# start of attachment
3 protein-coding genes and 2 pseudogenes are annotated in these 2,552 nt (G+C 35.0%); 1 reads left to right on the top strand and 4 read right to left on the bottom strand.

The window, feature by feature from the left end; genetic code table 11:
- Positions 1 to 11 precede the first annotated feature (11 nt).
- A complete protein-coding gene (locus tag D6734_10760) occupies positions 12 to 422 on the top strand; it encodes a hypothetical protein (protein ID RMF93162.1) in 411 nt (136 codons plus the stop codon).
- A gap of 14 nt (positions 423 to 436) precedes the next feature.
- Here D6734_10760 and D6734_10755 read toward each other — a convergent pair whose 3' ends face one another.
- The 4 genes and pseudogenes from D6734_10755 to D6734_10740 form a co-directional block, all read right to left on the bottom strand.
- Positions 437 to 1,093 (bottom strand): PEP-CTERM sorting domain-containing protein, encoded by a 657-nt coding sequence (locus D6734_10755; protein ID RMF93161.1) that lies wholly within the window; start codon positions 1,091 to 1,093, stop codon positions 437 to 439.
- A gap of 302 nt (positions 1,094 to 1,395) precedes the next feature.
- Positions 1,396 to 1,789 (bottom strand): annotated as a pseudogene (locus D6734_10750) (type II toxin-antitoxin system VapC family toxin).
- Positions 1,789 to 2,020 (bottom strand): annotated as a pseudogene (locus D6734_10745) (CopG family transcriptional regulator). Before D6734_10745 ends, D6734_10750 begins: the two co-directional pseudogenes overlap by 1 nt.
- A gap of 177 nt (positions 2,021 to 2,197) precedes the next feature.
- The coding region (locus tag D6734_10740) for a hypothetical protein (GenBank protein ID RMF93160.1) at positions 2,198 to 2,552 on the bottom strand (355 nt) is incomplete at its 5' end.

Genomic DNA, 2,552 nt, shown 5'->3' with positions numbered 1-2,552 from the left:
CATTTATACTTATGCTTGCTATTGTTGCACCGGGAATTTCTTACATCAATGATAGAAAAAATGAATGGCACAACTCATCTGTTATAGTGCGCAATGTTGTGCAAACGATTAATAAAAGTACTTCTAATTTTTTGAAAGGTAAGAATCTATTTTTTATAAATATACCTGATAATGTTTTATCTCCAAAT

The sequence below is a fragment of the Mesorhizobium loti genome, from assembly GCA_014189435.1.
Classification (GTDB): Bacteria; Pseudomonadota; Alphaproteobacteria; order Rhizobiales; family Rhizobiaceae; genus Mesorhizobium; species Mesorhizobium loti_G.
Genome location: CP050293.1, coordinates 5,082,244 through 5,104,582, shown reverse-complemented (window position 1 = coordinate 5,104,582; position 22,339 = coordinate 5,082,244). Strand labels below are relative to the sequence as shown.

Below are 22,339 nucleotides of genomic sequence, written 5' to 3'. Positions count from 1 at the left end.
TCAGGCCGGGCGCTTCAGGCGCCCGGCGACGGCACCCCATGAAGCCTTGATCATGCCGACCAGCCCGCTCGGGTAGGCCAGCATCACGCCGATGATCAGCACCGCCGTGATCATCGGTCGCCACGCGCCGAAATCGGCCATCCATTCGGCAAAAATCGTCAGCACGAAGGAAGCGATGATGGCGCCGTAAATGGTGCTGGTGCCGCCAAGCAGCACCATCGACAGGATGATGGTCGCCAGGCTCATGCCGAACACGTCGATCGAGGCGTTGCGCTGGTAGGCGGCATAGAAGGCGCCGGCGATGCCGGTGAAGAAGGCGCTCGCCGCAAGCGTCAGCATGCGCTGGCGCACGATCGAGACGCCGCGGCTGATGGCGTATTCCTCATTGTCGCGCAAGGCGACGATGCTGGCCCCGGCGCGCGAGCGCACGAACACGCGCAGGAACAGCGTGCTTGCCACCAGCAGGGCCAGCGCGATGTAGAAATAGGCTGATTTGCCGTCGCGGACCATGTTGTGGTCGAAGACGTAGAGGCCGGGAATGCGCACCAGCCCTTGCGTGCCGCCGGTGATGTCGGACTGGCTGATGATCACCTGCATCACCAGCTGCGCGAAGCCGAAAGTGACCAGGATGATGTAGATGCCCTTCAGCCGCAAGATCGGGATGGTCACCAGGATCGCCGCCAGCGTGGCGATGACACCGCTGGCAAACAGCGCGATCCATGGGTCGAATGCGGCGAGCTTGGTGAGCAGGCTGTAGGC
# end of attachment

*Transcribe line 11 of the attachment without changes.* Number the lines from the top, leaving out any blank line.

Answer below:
- Positions 1,789 to 2,020 (bottom strand): annotated as a pseudogene (locus D6734_10745) (CopG family transcriptional regulator). Before D6734_10745 ends, D6734_10750 begins: the two co-directional pseudogenes overlap by 1 nt.